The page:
A testament to faith and art — a magnificent Gothic Basilica set amidst the corn fields of Iowa
One expects to see cornfields and rolling hills in Iowa — but a Basilica?
Yet, that's what the small sign on Highway 20 said: "Basilica, 4 miles." I had traveled 2,375 miles on an assignment that took me from the Midwest to the Blue Ridge and Smoky Mountains. But, this time, my schedule did not allow for church and Nativity scouting. I had high hopes, however, that, during a stop at what is billed as "America's largest house," in Ashville, North Carolina, I would surely find photographic riches for these pages.
But I was disappointed: Biltmore does not allow photography. Partly, I'm sure, to prevent all those tourist camera flashes from ruining their fabulous collection of tapestries. The only flash going off, in fact, belongs to their official photographer who snaps tourists with the indoor soaring, octagonal conservatory as a backdrop. It takes almost 2,000 people to run the place, so who can blame their "No photography" policy that happens to augment the $50 entrance fee?
So I sling my five-pound camera-and-telephoto over my shoulder, and join the throngs making their way through the palatial maze that is the Vanderbilt chateau. As I round a corner, sweet pipe organ music reaches my ears. I'm drawn to it, and find myself in a cavernous, four-stories high formal dining room, complete with three giant fireplaces and, high above in a mezzanine, a pipe organ.
I linger there for sometime, but no matter how much I crane my neck backwards, I don't see the organist. I ask a guard if the the control console is in another room, and she says, "No, the organ is playing automatically." Two-thousand workers, and no organist? I wonder what our friend, pipe organ virtuoso François Debreuille would make of that.
Organ music still echoes in my ears on my drive west. I cross the Mississippi, see the Basilica sign, and reach tiny Dyersville, Iowa. And there it is, the Basilica of St. Francis Xavier, its twin spires — over 210 feet high — reaching for the sky.
Its sturdy red-brick exterior gives no hint what I'm about to see once I walk through the new, handicapped-accessible south entrance: a profusion of slender blue-and-white columns, made of clusters of shafts, crowned by leaf capitals that support graceful rib vaults that form an arched, vaulted ceiling.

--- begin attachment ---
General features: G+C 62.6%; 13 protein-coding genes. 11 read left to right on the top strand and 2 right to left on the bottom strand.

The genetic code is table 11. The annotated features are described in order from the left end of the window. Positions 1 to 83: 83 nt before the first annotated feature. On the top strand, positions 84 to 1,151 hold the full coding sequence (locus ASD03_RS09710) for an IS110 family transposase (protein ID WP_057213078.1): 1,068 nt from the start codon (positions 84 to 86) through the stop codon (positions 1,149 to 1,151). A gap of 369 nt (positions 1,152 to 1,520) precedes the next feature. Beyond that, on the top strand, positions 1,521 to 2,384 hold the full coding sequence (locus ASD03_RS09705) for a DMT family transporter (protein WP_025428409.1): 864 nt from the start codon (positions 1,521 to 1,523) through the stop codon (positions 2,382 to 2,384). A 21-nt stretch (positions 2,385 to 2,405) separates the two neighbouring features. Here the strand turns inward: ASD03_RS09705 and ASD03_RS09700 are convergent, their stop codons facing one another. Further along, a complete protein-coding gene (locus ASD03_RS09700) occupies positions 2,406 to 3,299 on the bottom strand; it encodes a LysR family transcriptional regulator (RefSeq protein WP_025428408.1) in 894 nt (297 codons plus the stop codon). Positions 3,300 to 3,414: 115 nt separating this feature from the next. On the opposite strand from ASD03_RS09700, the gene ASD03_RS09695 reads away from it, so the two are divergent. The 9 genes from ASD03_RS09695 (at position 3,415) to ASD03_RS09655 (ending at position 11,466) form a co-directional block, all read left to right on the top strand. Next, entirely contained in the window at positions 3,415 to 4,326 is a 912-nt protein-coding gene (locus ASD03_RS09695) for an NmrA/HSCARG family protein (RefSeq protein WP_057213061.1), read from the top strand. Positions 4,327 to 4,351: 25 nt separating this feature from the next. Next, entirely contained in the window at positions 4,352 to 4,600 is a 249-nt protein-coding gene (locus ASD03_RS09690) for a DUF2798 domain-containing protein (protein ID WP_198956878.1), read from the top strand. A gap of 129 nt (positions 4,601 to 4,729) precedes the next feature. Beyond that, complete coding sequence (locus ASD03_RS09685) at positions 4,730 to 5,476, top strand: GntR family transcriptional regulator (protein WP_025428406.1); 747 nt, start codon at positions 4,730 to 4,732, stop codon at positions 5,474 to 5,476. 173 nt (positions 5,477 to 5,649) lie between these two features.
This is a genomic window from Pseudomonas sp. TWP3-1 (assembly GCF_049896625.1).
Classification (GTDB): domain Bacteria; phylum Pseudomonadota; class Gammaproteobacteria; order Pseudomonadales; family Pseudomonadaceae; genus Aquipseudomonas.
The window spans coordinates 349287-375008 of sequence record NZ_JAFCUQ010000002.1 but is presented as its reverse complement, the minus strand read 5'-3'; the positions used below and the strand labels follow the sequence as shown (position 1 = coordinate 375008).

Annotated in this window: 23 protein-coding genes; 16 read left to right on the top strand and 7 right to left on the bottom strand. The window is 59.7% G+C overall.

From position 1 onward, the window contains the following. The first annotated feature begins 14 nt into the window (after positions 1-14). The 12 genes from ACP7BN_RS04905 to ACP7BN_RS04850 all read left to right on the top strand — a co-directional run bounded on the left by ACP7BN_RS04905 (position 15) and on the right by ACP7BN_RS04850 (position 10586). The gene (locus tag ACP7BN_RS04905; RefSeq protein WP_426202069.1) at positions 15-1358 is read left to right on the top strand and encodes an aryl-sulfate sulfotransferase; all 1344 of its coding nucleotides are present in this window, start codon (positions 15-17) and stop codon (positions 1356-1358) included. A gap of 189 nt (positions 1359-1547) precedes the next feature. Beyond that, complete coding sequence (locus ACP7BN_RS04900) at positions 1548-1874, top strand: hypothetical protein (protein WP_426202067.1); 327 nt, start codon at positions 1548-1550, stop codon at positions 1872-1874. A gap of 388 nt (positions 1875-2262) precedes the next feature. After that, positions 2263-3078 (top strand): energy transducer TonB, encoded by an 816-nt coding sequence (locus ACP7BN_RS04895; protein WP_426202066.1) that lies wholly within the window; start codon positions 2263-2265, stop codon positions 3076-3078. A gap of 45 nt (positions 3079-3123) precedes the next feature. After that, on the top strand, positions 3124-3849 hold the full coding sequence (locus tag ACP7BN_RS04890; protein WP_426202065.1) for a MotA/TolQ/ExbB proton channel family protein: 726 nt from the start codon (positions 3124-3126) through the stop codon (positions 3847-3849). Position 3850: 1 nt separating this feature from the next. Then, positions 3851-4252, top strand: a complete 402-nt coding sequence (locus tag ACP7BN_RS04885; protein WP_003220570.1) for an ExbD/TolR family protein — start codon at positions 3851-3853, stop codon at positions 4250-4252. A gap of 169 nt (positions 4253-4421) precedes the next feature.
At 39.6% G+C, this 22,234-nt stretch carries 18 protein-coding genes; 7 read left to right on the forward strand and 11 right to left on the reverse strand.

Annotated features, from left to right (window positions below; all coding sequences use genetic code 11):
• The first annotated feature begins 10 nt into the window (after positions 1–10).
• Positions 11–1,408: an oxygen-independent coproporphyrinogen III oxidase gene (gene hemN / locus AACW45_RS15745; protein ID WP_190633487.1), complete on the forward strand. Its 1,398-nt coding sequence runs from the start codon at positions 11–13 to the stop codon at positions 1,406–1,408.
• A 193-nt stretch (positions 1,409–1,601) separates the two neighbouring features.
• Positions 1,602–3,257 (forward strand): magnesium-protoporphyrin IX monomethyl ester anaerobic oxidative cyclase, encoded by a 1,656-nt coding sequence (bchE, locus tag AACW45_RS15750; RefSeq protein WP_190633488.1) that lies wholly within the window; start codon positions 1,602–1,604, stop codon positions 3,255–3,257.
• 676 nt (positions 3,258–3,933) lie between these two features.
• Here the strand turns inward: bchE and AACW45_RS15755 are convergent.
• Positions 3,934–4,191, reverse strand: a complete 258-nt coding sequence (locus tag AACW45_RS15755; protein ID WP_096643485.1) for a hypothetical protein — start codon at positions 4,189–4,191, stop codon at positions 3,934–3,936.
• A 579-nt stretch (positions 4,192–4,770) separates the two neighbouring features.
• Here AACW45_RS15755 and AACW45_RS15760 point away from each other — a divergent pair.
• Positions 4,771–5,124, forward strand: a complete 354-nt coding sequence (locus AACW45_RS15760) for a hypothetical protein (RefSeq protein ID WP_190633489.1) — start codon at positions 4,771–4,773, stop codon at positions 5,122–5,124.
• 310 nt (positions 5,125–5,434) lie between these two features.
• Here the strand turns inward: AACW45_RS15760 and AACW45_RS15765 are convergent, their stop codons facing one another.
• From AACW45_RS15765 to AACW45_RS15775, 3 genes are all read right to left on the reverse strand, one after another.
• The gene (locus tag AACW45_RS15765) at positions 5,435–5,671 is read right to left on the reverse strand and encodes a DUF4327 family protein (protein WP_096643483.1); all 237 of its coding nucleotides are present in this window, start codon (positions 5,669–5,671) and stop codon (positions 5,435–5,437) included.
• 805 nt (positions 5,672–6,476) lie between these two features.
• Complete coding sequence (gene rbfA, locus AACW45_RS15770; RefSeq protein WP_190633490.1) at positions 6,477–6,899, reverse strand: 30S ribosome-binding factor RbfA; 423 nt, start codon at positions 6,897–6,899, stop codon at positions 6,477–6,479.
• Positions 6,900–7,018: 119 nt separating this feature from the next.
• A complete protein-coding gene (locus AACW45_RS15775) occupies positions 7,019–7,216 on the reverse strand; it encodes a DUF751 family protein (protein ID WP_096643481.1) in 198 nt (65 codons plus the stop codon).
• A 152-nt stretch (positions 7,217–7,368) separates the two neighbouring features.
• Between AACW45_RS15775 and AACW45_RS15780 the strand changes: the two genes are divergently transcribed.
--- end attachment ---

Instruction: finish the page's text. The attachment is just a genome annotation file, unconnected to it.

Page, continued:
Decorative bands encircle the Basilica, and passion flowers, dogwood blossoms, Easter lilies, wheat flowers, and grapevines are in abundance.
The slender windows and columns and the painted ceiling high above draw the eyes — and the spirit — upwards.
The stained glass windows are topped with foils — one features Noah's Arc, floating on the Flood, and a dove with an olive branch — and as I walk the center aisle I study each one — there are 64! — looking for a depiction of the Nativity. When, standing in front of the altar, I spot The Adoration of The Magi in one of the stained glass windows of the apse, I start to shoot.
|Noah's Ark — and the dove of hope — in one of the Basilica's superb 64 stained glass windows.|| |
I'm so into my picture taking I almost don't hear a gentleman in yellow shirt and glasses approach. "Welcome," he says, pleasantly. "Would you like to hear about the Basilica of St. Francis Xavier?" He's John F. E. Steger, and he tells me he has attended this church since he was a boy.
"You've lived here all your life," I ask. "How do you feel being in this glorious Basilica?"
"If feels like opening a prayer book," John says, "because all the beautiful decoration we see is not there to make the church look fancy. Its purpose is to raise your mind to prayer."
The Basilica is like a prayer book — the richly illuminated kind. And, just like those beautiful illuminated manuscripts, you see the glint of gold — and silver — leaf: on the ornate capitals of the columns; the lace tracery that is the many-pinnacled altar; on the ribs of the vaults so high above.
"The cornerstone of St. Francis Xavier was laid in 1888," John says, "and built to seat 1,200 people. Today we have about 5,000 parishioners; the Dyersville population is 4,000.
"The church was proclaimed a Basilica by Pope Pius XII in 1956." John smiles, then says, "We received a bull from Rome — not the animal, it was a document — basically stating that this is a home-away-from-home for the Pope himself."
I find the Pope's proclamation in an informative brochure:
|Former teacher John F.E. Steger, who has attended St. Xavier's since he was a boy, became my Basilica guide.|| |